in Dura di-ra'awatha1 [where three trees, planted at distances of less than eight cubits between them, were sold], and, when [the disputants] came before Rab Judah, he said unto [the buyer]: Go [and] give him [his share in the ground, even though the spaces between the trees are just] enough for a pair of oxen and their [ploughing] outfit. I did not know [at the time] how large was the 'space of a pair of oxen and their outfit'. When, however, I heard the following [Mishnah in] which we learnt: A man must not plant a tree near his neighbour's field2 unless he has kept at a distance of four cubits:3 and in connection with this it has been taught: 'The four cubits mentioned are the dimensions of the space required for attending to the vineyard': I concluded that the 'space of a pair of oxen and their outfit' is four cubits. But is there not also a Mishnah which agrees with [the report of] R. Joseph? Surely4 we learnt:5 R. Meir and R. Simeon say: He who plants his vineyard [leaving distances of] eight cubits [between the rows] may insert seed there!6 — A practical decision7 is, nevertheless, preferable.8
[The statement] of R. Joseph who follows R. Simeon may be regarded as satisfactory. [since] we have heard [a definition of] scattered [trees] and we have [also] heard [a definition of] closely [planted trees]. [With regard to trees] scattered, [we have the Mishnah] just mentioned.9 [As regards trees planted] closely, it has been taught:10 A vineyard planted on [an area of] less than four cubits is not [regarded as] a vineyard — these are the words of R. Simeon. And the sages say: [It is regarded as a] vineyard, the intervening vines being treated as if they were not [in existence].11 [The statement], however, of R. Nahman who follows the Rabbis [cannot very well be considered satisfactory; for] we have heard [a definition of] scattered [trees, but] have we heard [a definition of] closely [planted trees]? — This [latter definition is arrived at] logically: Since according to R. Simeon [the distances between closely planted trees are] half [of those of scattered trees], according to the Rabbis also, [the proportion of the distances is a] half.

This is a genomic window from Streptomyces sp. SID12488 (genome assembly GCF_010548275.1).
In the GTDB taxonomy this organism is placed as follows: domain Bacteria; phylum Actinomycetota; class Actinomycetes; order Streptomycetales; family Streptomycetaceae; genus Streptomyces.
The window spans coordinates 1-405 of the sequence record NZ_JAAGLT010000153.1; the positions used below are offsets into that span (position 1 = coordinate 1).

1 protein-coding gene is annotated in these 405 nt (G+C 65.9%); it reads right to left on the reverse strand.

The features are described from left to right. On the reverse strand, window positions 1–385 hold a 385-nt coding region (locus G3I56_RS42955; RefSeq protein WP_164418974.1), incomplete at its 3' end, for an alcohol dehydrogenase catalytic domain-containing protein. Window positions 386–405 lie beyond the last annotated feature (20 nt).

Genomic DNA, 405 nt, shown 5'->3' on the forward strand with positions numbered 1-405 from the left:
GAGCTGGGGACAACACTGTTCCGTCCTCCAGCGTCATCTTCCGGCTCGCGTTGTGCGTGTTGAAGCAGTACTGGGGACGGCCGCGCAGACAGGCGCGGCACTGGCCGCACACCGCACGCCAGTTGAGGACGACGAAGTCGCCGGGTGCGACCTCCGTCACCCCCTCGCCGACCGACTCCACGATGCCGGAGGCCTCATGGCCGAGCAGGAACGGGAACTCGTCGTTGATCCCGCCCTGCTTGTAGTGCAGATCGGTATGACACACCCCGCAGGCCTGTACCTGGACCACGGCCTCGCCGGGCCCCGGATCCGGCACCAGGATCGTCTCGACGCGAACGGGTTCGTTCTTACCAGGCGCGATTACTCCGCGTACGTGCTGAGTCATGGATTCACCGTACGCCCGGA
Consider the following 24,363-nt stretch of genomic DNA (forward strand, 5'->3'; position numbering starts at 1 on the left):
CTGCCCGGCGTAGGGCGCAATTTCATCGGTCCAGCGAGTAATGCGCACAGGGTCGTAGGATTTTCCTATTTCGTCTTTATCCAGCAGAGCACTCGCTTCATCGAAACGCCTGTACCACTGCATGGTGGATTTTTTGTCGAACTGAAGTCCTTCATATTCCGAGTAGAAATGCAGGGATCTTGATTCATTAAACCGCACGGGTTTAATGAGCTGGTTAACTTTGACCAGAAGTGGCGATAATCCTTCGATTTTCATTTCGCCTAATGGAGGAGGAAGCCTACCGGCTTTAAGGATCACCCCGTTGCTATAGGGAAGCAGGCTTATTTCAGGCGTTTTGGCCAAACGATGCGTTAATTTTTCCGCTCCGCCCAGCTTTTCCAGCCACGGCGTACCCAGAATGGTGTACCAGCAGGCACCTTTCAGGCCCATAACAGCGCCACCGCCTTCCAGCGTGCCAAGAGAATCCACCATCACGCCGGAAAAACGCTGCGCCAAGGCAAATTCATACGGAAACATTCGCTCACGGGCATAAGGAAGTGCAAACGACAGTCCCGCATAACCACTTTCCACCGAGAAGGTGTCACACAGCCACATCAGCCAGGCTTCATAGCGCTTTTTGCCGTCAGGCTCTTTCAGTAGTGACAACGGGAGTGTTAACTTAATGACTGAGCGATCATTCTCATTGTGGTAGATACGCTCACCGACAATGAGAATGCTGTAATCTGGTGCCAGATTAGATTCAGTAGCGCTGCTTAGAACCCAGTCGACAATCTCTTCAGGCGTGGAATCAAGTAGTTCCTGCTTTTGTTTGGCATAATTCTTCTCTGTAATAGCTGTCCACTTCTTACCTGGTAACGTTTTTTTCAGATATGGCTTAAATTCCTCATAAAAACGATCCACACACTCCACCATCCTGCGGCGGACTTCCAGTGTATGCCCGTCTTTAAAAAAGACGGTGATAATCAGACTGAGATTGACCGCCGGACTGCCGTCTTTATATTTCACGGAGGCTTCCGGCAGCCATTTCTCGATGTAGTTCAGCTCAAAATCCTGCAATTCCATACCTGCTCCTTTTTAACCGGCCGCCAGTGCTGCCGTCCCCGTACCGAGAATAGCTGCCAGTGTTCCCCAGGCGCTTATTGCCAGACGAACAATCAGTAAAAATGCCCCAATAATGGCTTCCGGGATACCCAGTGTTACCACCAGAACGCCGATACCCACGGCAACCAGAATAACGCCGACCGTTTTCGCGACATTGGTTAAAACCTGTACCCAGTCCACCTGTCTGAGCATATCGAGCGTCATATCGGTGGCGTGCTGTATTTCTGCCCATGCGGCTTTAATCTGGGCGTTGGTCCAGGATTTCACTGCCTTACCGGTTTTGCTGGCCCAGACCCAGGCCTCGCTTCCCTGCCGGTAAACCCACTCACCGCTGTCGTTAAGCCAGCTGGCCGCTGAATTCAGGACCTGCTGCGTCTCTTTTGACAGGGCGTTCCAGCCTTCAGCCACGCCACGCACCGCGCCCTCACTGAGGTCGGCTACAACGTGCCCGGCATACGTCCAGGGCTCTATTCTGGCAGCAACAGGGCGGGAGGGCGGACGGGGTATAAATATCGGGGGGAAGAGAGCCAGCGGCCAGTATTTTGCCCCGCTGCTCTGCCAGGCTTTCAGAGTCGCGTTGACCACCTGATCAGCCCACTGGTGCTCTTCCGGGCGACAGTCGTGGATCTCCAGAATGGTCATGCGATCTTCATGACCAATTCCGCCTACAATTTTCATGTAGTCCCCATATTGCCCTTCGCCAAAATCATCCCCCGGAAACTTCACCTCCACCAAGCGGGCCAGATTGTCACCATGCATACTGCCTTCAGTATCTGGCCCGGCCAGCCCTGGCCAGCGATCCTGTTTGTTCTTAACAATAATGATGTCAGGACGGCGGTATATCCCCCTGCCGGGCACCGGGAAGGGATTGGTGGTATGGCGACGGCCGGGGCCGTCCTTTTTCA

Raba said: The law is [that a buyer of three trees acquires implicitly the ground also when the distances between the respective trees are] from four12 to sixteen cubits.13 In agreement with Raba's opinion it has been taught: How near [to each other] may [the trees] be? — [No nearer than] four cubits. And how far removed may they be? — [No more than]14 sixteen cubits. [He who buys three trees of these] has [implicitly] acquired the [necessary] ground and the intervening [young] trees. Consequently, [if] a tree dries up or is cut down [the buyer of the trees] retains [his rights in] the ground. [If the distances between the trees are] less, or more than [the figures] given, or if [the trees] were purchased one after the other, [the buyer] does not acquire either the ground or the intervening [young] trees. Consequently, [if] a tree dries up or is cut down, [the buyer] retains no [title to the] ground.15
R. Jeremiah inquired: Does one measure [the required distances between the trees] from the thin16 or thick17 parts [of the trees]? — R. Gebiha of Be-Kathil said to R. Ashi: Come and hear! We learnt:18 [In the case of] a layer19 of the vine, one is to measure from the second root,20 only.